This Former Garage Is Now Fit for Drink Making, Dinner Parties, and Fall Nights by the Fire
Even in an indoor-outdoor space, you can be Team Open Shelving.
Published Sep 12, 2022 1:00 PM
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When you hear that someone has a pool house, you probably picture a shedlike structure with foam noodles stacked neatly in one corner, rows of hooks stocked with towels, and an awning-covered bar lined with stools. Steve Fabrikant’s Westhampton pool house has none of those things, but it serves the same purpose: to keep guests happy. After a few summer rainstorms forced the former fashion designer and his wife, Nancy, to squeeze friends and family into the main home’s tiny kitchen, they realized they needed a proper entertaining space. The 20-by-22-foot garage turned out to be the perfect spot. “Instead of making it more important for cars, I made it more important for people,” shares Fabrikant.
In true indoor-outdoor living style, he kept the double roll-up doors, though he did swap the ugly mechanical opener that attached to the ceiling for a more streamlined hoist that wouldn’t detract from the new design. “Once I discovered I could do that, it made it much more available for home use,” he explains. Three decades and around $20,000 later, Fabrikant takes us inside the once-utilitarian space, ahead.
The Secret Sauce
The real workhorse of the garage is the slop sink Fabrikant sourced on Amazon for $450. The basin is a catchall for cooking scraps that need to be dumped from the cutting board and trimmings from floral arrangements. “It’s as deep as it is wide—it’s pretty heavy-duty,” he says.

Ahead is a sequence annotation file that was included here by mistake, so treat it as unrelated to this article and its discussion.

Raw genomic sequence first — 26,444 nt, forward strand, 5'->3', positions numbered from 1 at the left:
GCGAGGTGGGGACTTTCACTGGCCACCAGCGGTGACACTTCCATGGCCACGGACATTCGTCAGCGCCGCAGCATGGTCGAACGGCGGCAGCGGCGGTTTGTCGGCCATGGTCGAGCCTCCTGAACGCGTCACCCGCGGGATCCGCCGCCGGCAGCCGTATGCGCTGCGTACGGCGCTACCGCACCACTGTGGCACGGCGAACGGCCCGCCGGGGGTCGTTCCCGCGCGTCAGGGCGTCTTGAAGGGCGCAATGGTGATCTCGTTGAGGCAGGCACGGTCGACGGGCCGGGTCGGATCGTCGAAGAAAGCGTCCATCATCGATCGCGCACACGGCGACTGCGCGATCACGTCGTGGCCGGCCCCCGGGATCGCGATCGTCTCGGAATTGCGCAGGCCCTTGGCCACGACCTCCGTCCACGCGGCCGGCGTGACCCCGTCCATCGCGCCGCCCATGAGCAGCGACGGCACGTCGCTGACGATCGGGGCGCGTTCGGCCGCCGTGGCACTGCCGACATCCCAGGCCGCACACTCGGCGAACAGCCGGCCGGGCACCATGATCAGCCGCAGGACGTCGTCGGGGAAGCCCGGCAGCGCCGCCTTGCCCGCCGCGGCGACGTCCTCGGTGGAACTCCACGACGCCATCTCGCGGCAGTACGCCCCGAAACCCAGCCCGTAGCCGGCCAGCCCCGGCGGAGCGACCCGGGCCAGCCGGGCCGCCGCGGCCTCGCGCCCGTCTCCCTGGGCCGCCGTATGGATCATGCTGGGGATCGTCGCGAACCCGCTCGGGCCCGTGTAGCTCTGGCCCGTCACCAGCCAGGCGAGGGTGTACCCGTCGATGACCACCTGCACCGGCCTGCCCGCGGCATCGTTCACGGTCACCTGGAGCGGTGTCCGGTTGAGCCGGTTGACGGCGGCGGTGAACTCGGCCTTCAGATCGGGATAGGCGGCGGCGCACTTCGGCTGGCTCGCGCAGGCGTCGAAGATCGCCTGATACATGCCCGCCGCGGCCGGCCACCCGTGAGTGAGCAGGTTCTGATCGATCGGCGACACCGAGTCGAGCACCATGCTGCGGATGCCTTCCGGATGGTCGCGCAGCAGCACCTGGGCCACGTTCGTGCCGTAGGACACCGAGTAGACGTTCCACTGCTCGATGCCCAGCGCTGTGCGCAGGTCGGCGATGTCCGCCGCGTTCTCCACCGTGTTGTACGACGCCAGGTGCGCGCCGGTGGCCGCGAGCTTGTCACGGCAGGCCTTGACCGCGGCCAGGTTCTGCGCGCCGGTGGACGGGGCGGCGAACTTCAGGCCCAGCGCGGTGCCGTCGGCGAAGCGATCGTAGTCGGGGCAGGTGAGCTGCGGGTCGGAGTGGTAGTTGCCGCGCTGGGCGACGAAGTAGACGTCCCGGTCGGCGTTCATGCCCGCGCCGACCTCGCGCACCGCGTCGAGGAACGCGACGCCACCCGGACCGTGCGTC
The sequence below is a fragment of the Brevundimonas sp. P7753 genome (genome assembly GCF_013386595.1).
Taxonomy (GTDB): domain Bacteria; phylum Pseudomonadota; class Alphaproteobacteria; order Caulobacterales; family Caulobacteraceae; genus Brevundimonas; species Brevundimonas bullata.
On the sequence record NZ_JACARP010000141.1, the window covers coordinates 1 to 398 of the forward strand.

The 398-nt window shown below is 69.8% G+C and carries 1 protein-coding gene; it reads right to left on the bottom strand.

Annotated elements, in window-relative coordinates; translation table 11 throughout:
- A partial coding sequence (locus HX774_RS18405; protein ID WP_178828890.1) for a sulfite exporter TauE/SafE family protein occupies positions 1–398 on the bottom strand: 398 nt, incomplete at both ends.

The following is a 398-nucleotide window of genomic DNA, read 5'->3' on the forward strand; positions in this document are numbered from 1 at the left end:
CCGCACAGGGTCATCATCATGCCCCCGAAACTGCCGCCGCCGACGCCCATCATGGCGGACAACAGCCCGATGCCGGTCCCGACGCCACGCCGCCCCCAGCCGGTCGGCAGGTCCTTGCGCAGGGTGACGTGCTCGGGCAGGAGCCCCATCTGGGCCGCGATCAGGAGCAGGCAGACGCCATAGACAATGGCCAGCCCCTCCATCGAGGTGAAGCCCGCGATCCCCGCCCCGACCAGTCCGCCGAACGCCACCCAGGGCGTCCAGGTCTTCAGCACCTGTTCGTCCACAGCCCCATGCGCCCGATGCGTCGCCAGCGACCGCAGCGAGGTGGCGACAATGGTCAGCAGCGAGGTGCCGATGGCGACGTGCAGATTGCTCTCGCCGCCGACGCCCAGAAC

The Open Door Policy
Fabrikant’s no-screen approach means that when the windows or garage doors are left wide open, bugs are a reality. Luckily, running fans helps keep them at bay. To prevent larger, hungrier critters from overstaying their welcome during the day, he lined the pantry cabinets with chicken wire. Everywhere else, platters and plates sit high on open shelves.
“Yes, it gets dusty, but I think it’s so much nicer having objects exposed,” he says, defending the long-debated storage decision. “I call myself a maximalist of exposing everything. And if we have to wash something before using it, it’s not a big deal.” While all of the upper cabinets and shelves were custom made by his carpenter, the lower cupboards are basic ones by KraftMaid.
The Hot Topic
Fabrikant’s hard-to-miss cow collection all started after he and his wife came back from a trip to Scotland decades ago. After mentioning to a friend how they had spotted a lot of cows abroad, they were given their first themed piece. “Then as we went along, we found other cows that we liked, or friends would bring us them,” he says. Fabrikant began to cover the walls with the cows, going as far as to mount a small shelf to display one of his favorite figurines. The food-prep area, with its white-painted cabinets and black granite counters, is a subtle nod to the underlying motif. “A guy I used to know who made buttons found out that I liked cows and he fashioned them into drawer pulls,” says Fabrikant. He gave him enough to put on every other front.
The Seasonal Surprise
Adding skylights to the space was one way to make it feel less garage-like and more dinner party–proof. The problem, Fabrikant quickly learned, was the surrounding maple trees. “I would have them cleaned in May and then in June they’d be so dirty, it’s as if I never did it,” he says. These days he’s learned to work with the seasons and wipe the skylights down after all the helicopter seeds have fallen.
The Flip Side
Although the pool house is largely intended for use in the summertime, Fabrikant considered how they’d live in the space during the colder months, too (they stay on Long Island year-round, after all). Rather than put in more windows and paint everything white, he went superdark in the second half of the former garage with Benjamin Moore’s Racoon Fur paint, honed granite countertops, and 12-by-24-inch Italian floor tiles. “I really wanted to keep it cozy in there,” he explains. Name another pool house that has a wood-burning stove—we’ll wait.